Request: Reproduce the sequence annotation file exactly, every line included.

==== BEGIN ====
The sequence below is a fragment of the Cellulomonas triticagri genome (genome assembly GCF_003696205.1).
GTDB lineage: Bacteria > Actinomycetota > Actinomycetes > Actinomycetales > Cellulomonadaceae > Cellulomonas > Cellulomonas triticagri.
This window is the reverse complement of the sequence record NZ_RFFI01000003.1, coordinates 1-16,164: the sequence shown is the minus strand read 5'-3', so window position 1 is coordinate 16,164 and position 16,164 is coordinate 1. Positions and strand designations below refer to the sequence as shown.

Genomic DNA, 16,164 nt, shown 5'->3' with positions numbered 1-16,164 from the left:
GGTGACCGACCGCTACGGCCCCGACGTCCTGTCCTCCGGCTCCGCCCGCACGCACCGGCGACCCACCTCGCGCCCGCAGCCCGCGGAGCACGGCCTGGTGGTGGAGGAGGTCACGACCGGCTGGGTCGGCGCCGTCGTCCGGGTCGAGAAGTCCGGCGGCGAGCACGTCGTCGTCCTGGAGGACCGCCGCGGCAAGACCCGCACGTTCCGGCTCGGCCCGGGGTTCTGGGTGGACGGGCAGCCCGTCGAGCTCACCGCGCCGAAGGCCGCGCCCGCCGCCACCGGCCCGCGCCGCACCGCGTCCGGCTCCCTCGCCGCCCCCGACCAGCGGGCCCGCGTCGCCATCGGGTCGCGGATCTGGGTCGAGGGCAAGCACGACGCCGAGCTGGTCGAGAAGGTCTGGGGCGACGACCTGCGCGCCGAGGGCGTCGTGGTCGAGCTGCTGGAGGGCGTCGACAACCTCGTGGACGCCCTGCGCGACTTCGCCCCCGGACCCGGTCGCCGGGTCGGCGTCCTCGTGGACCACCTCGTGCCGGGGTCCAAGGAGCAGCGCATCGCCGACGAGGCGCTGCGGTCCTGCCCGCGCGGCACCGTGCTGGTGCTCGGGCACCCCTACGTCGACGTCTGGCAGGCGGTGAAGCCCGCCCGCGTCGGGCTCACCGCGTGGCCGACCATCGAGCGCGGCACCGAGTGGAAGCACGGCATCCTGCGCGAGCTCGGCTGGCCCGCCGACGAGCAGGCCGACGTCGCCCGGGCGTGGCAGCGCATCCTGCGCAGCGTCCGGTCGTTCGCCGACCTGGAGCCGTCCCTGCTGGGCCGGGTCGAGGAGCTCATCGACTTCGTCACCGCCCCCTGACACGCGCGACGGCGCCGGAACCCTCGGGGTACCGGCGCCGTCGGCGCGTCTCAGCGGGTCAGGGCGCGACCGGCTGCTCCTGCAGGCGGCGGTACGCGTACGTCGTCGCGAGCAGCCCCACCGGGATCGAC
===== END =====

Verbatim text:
The sequence below is a fragment of the Cellulomonas triticagri genome (genome assembly GCF_003696205.1).
GTDB lineage: Bacteria > Actinomycetota > Actinomycetes > Actinomycetales > Cellulomonadaceae > Cellulomonas > Cellulomonas triticagri.
This window is the reverse complement of the sequence record NZ_RFFI01000003.1, coordinates 1-16,164: the sequence shown is the minus strand read 5'-3', so window position 1 is coordinate 16,164 and position 16,164 is coordinate 1. Positions and strand designations below refer to the sequence as shown.

Genomic DNA, 16,164 nt, shown 5'->3' with positions numbered 1-16,164 from the left:
GGTGACCGACCGCTACGGCCCCGACGTCCTGTCCTCCGGCTCCGCCCGCACGCACCGGCGACCCACCTCGCGCCCGCAGCCCGCGGAGCACGGCCTGGTGGTGGAGGAGGTCACGACCGGCTGGGTCGGCGCCGTCGTCCGGGTCGAGAAGTCCGGCGGCGAGCACGTCGTCGTCCTGGAGGACCGCCGCGGCAAGACCCGCACGTTCCGGCTCGGCCCGGGGTTCTGGGTGGACGGGCAGCCCGTCGAGCTCACCGCGCCGAAGGCCGCGCCCGCCGCCACCGGCCCGCGCCGCACCGCGTCCGGCTCCCTCGCCGCCCCCGACCAGCGGGCCCGCGTCGCCATCGGGTCGCGGATCTGGGTCGAGGGCAAGCACGACGCCGAGCTGGTCGAGAAGGTCTGGGGCGACGACCTGCGCGCCGAGGGCGTCGTGGTCGAGCTGCTGGAGGGCGTCGACAACCTCGTGGACGCCCTGCGCGACTTCGCCCCCGGACCCGGTCGCCGGGTCGGCGTCCTCGTGGACCACCTCGTGCCGGGGTCCAAGGAGCAGCGCATCGCCGACGAGGCGCTGCGGTCCTGCCCGCGCGGCACCGTGCTGGTGCTCGGGCACCCCTACGTCGACGTCTGGCAGGCGGTGAAGCCCGCCCGCGTCGGGCTCACCGCGTGGCCGACCATCGAGCGCGGCACCGAGTGGAAGCACGGCATCCTGCGCGAGCTCGGCTGGCCCGCCGACGAGCAGGCCGACGTCGCCCGGGCGTGGCAGCGCATCCTGCGCAGCGTCCGGTCGTTCGCCGACCTGGAGCCGTCCCTGCTGGGCCGGGTCGAGGAGCTCATCGACTTCGTCACCGCCCCCTGACACGCGCGACGGCGCCGGAACCCTCGGGGTACCGGCGCCGTCGGCGCGTCTCAGCGGGTCAGGGCGCGACCGGCTGCTCCTGCAGGCGGCGGTACGCGTACGTCGTCGCGAGCAGCCCCACCGGGATCGAC